I will do a further post about Ferry Tales once the project is finished but the good news is that the grant from the Arts Council England will just be enough to send me to The Albuquerque Balloon Festival in New Mexico in October. So stand-by for endless Monument Valley sunsets and balloon images.
I’ve noticed on Facebook in particular and to a lesser extent on Twitter a tendency towards a hideous self-righteousness that is driving me crazy. My town of Lymington has a Facebook page called Lymington Rumour Control that is supposed to be a lighthearted watercooler (or village pump if you go back that far). The plan was that local people could gossip about local events in a lighthearted manner, share a joke and generally get along with each other.
However, in the past year a hideous form of groupthink has arisen whereby you must agree to the following tropes or be denounced and verbally shat on by the scores of mouth-breathers who inhabit the site
Our local community hospital can do no wrong
All local shops and business are exemplary and must be supported even if they are feckless rip-off merchants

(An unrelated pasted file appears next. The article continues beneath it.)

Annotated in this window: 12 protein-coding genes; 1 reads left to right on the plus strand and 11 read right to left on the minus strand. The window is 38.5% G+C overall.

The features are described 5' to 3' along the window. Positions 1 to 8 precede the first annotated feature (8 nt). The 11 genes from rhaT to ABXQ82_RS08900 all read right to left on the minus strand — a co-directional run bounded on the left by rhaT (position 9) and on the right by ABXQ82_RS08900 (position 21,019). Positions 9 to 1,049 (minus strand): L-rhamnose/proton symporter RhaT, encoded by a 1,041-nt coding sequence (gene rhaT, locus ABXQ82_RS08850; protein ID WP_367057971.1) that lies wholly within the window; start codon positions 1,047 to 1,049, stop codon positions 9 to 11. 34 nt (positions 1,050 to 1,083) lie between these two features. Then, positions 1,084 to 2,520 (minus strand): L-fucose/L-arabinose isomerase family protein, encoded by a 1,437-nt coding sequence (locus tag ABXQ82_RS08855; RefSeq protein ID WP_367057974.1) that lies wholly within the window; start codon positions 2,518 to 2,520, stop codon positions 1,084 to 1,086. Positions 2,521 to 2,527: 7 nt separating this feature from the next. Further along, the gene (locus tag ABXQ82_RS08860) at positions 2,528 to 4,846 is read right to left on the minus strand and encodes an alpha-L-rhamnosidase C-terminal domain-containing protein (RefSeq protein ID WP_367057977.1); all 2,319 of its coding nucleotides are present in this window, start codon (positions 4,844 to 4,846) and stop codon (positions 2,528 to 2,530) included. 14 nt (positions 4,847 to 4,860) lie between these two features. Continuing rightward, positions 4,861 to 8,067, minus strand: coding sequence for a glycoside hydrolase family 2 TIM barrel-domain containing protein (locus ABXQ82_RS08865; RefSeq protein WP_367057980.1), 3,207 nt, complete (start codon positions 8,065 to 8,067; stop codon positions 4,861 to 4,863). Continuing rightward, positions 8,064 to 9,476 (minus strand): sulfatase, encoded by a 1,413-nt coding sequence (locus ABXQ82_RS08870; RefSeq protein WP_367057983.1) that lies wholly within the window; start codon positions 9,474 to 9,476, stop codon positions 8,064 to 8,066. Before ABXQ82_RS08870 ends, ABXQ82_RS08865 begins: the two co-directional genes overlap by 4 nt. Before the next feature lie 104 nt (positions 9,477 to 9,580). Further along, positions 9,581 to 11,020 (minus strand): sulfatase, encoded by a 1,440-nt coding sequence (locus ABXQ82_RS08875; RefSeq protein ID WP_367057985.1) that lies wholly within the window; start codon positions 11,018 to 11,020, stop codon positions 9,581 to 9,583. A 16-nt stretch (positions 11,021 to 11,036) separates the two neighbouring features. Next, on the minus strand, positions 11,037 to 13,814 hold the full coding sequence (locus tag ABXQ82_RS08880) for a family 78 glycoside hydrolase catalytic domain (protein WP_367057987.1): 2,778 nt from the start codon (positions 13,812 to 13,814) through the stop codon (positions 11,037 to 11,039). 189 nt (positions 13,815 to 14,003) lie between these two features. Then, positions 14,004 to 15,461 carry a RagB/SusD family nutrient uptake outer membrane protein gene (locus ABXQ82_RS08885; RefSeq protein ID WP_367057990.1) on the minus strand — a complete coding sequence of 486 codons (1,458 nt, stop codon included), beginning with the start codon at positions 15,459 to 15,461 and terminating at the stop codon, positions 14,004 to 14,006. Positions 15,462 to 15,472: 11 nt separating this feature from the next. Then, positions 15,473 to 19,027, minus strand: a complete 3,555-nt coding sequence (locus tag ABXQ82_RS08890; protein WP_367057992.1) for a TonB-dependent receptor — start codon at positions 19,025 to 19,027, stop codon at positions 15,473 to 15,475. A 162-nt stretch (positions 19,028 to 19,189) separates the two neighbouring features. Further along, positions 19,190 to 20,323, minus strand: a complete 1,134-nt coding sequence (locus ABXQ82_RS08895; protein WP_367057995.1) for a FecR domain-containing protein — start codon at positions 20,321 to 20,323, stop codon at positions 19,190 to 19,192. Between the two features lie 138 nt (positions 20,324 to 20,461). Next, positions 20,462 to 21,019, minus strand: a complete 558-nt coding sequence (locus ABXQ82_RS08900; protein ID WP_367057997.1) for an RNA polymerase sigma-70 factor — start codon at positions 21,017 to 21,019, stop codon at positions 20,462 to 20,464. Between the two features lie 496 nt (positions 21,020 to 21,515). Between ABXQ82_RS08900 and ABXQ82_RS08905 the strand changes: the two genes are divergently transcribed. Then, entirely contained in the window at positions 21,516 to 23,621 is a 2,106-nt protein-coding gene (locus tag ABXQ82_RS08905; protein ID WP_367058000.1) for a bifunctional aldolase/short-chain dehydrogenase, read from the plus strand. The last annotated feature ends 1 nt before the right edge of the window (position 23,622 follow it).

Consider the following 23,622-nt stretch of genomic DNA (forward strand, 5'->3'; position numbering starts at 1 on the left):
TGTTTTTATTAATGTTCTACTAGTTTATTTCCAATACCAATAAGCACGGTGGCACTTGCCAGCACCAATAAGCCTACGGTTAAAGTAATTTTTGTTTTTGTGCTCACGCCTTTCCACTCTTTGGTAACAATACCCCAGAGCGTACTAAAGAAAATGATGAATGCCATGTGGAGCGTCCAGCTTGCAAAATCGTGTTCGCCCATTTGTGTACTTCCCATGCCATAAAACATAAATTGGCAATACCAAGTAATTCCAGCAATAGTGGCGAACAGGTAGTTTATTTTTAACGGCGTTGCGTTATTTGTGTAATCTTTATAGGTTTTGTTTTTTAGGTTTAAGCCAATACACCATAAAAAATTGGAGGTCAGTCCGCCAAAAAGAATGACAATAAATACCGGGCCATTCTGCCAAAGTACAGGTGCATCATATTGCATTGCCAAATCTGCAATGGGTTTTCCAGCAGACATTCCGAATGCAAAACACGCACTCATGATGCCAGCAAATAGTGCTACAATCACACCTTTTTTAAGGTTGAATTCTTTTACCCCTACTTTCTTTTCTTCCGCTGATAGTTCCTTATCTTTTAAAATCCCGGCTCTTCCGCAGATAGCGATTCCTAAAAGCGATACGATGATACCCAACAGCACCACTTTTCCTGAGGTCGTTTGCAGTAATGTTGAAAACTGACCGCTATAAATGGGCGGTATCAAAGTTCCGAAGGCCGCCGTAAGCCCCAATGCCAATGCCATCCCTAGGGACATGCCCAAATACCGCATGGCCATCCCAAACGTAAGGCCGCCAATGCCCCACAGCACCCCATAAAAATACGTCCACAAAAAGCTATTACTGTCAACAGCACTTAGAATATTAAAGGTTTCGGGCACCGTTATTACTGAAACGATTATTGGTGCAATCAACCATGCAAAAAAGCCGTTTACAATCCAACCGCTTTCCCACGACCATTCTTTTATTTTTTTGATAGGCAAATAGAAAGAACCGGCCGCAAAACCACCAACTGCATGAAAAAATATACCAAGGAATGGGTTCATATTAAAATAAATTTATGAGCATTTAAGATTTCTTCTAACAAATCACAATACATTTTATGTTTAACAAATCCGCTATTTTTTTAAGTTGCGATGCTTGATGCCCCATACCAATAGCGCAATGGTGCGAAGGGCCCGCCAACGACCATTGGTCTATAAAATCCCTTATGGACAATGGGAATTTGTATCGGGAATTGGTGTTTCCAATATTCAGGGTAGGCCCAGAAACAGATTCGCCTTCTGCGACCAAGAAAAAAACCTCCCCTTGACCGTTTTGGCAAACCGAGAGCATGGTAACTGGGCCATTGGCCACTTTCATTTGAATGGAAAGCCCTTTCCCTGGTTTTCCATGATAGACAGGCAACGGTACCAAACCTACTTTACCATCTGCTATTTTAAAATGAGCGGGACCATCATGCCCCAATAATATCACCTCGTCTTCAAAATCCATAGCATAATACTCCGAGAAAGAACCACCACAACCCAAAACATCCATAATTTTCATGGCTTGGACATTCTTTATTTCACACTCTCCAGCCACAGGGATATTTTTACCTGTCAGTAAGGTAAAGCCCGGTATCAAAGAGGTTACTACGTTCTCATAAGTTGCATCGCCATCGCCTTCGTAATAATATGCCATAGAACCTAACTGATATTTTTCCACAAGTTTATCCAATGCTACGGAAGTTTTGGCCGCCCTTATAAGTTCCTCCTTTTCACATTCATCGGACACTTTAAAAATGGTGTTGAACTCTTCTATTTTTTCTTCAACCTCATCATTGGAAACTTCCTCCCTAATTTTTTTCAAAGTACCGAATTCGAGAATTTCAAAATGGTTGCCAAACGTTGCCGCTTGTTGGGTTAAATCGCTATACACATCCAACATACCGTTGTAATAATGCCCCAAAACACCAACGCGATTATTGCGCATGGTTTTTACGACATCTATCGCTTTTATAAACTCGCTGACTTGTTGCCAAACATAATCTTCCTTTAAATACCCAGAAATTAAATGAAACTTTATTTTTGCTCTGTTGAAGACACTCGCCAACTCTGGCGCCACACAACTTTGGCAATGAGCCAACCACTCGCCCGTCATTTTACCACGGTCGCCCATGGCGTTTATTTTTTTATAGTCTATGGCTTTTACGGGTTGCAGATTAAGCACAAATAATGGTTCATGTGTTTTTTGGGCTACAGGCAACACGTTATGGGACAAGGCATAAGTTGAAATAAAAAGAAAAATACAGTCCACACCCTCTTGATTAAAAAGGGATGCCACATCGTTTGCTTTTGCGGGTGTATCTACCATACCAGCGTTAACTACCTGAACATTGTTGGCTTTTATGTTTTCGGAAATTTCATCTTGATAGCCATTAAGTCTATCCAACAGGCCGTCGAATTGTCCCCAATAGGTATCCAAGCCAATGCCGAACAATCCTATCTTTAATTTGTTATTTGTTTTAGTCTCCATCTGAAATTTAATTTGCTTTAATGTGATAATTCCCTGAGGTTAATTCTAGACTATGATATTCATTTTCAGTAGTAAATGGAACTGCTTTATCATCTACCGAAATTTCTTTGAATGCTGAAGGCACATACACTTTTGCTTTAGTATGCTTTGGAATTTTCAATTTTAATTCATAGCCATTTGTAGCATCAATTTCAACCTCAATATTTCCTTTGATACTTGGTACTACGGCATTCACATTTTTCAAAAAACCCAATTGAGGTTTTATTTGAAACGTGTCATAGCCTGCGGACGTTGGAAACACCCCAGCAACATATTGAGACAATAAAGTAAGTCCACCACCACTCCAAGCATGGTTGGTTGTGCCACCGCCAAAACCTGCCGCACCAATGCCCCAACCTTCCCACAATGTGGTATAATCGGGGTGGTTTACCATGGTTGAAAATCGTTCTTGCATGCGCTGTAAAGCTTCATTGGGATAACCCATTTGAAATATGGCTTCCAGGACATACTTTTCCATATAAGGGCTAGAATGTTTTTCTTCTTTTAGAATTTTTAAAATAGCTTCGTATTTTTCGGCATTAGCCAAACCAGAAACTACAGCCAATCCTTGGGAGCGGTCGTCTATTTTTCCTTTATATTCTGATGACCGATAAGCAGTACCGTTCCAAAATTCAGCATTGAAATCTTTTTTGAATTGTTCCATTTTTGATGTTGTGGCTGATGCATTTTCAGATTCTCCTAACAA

The armed forces are saints
Fireworks emanate from Satan’s darkest nether regions and should be banned as they scare dogs, cats and most importantly horses
You are a Nazi sympathiser if you don’t wear a poppy for Rememberance Day
Cyclists and gypsies should be banned from the New Forest
…and the list goes on
What I particularly dislike is self-righteousness of these opinions. Who would want an animal to suffer ? therefore no fireworks for anyone. If we don’t support local businesses we will end up with 23 branches of McDonalds in the High Street. It is so thoughtlessly binary; A or B, if you criticise the hospital you de facto want to destroy the NHS. There is no debate or nuanced discussion; just for it or if not for, against.
Our local hardware shop Knights closed and people rung their hands in nostalgic outrage. The fact that the owners plan to sell the land to a property developer to build retirement homes is conveniently overlooked. The news was greeted with the same degree of shock as if the National Anthem had been replaced with Gangnam Style and Winston Churchill was gay. Now we have Screwfix, a national chain, that are open longer hours, seven days a week and are, as a result a great deal more convenient. But God forbid you should mention the fact as you’ll be denounced as some disloyal, bourgeois interloper who’s only aim in life is to destroy our precious High Street which as it happens is filled with charity shops and coffee bars.
So my message to the pseudo-outraged of Facebook is calm down and get some perspective or as they say so eloquently in the United States. Take a chill pill.